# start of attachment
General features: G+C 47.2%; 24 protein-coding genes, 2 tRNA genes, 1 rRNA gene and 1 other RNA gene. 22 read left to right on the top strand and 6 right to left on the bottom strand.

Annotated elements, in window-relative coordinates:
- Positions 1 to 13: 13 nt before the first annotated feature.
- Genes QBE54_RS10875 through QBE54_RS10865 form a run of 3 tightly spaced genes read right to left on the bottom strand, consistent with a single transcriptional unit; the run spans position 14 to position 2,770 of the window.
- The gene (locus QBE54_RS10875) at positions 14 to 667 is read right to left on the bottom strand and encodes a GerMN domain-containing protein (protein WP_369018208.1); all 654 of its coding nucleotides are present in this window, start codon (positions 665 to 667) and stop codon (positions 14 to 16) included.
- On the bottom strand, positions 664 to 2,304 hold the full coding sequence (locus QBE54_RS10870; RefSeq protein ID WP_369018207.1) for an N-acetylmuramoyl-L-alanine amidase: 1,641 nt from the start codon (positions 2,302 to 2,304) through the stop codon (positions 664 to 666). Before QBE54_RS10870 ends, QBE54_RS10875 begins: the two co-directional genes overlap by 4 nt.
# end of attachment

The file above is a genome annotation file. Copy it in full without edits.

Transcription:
General features: G+C 47.2%; 24 protein-coding genes, 2 tRNA genes, 1 rRNA gene and 1 other RNA gene. 22 read left to right on the top strand and 6 right to left on the bottom strand.

Annotated elements, in window-relative coordinates:
- Positions 1 to 13: 13 nt before the first annotated feature.
- Genes QBE54_RS10875 through QBE54_RS10865 form a run of 3 tightly spaced genes read right to left on the bottom strand, consistent with a single transcriptional unit; the run spans position 14 to position 2,770 of the window.
- The gene (locus QBE54_RS10875) at positions 14 to 667 is read right to left on the bottom strand and encodes a GerMN domain-containing protein (protein WP_369018208.1); all 654 of its coding nucleotides are present in this window, start codon (positions 665 to 667) and stop codon (positions 14 to 16) included.
- On the bottom strand, positions 664 to 2,304 hold the full coding sequence (locus QBE54_RS10870; RefSeq protein ID WP_369018207.1) for an N-acetylmuramoyl-L-alanine amidase: 1,641 nt from the start codon (positions 2,302 to 2,304) through the stop codon (positions 664 to 666). Before QBE54_RS10870 ends, QBE54_RS10875 begins: the two co-directional genes overlap by 4 nt.